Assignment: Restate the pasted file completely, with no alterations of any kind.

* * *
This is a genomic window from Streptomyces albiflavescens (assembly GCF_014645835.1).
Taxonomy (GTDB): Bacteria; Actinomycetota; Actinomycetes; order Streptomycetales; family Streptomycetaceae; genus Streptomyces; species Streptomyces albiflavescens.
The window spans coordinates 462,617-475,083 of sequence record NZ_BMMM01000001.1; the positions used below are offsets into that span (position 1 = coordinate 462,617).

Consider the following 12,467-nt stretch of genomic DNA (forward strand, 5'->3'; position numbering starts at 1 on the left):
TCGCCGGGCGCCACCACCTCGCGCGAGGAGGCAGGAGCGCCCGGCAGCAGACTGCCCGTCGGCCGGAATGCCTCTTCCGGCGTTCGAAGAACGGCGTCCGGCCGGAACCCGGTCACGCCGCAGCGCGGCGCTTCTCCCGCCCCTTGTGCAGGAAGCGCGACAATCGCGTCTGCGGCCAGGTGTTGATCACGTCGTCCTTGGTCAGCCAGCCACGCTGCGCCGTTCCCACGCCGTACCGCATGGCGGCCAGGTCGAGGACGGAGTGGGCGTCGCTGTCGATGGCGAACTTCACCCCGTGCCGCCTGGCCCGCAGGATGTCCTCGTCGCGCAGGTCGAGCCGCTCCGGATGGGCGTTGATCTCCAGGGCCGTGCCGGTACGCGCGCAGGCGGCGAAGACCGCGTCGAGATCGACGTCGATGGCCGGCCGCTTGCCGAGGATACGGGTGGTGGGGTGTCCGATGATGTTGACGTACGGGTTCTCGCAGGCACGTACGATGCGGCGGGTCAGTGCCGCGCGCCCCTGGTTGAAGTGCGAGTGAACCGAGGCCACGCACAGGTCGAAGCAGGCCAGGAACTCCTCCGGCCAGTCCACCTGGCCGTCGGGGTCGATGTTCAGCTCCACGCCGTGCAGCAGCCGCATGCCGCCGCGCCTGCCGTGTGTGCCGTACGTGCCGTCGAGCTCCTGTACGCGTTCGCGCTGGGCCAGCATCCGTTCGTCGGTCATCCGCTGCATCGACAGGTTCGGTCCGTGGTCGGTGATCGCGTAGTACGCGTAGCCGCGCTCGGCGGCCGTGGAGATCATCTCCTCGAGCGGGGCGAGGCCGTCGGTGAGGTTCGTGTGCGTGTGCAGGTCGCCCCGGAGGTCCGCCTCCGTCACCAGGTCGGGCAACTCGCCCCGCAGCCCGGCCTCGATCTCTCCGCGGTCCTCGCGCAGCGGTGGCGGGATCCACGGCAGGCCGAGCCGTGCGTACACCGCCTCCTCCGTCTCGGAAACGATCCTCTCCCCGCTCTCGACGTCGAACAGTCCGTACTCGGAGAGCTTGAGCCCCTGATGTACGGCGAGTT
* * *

This is a genomic window from Streptomyces albiflavescens (assembly GCF_014645835.1).
Taxonomy (GTDB): Bacteria; Actinomycetota; Actinomycetes; order Streptomycetales; family Streptomycetaceae; genus Streptomyces; species Streptomyces albiflavescens.
The window spans coordinates 462,617-475,083 of sequence record NZ_BMMM01000001.1; the positions used below are offsets into that span (position 1 = coordinate 462,617).

Consider the following 12,467-nt stretch of genomic DNA (forward strand, 5'->3'; position numbering starts at 1 on the left):
TCGCCGGGCGCCACCACCTCGCGCGAGGAGGCAGGAGCGCCCGGCAGCAGACTGCCCGTCGGCCGGAATGCCTCTTCCGGCGTTCGAAGAACGGCGTCCGGCCGGAACCCGGTCACGCCGCAGCGCGGCGCTTCTCCCGCCCCTTGTGCAGGAAGCGCGACAATCGCGTCTGCGGCCAGGTGTTGATCACGTCGTCCTTGGTCAGCCAGCCACGCTGCGCCGTTCCCACGCCGTACCGCATGGCGGCCAGGTCGAGGACGGAGTGGGCGTCGCTGTCGATGGCGAACTTCACCCCGTGCCGCCTGGCCCGCAGGATGTCCTCGTCGCGCAGGTCGAGCCGCTCCGGATGGGCGTTGATCTCCAGGGCCGTGCCGGTACGCGCGCAGGCGGCGAAGACCGCGTCGAGATCGACGTCGATGGCCGGCCGCTTGCCGAGGATACGGGTGGTGGGGTGTCCGATGATGTTGACGTACGGGTTCTCGCAGGCACGTACGATGCGGCGGGTCAGTGCCGCGCGCCCCTGGTTGAAGTGCGAGTGAACCGAGGCCACGCACAGGTCGAAGCAGGCCAGGAACTCCTCCGGCCAGTCCACCTGGCCGTCGGGGTCGATGTTCAGCTCCACGCCGTGCAGCAGCCGCATGCCGCCGCGCCTGCCGTGTGTGCCGTACGTGCCGTCGAGCTCCTGTACGCGTTCGCGCTGGGCCAGCATCCGTTCGTCGGTCATCCGCTGCATCGACAGGTTCGGTCCGTGGTCGGTGATCGCGTAGTACGCGTAGCCGCGCTCGGCGGCCGTGGAGATCATCTCCTCGAGCGGGGCGAGGCCGTCGGTGAGGTTCGTGTGCGTGTGCAGGTCGCCCCGGAGGTCCGCCTCCGTCACCAGGTCGGGCAACTCGCCCCGCAGCCCGGCCTCGATCTCTCCGCGGTCCTCGCGCAGCGGTGGCGGGATCCACGGCAGGCCGAGCCGTGCGTACACCGCCTCCTCCGTCTCGGAAACGATCCTCTCCCCGCTCTCGACGTCGAACAGTCCGTACTCGGAGAGCTTGAGCCCCTGATGTACGGCGAGTT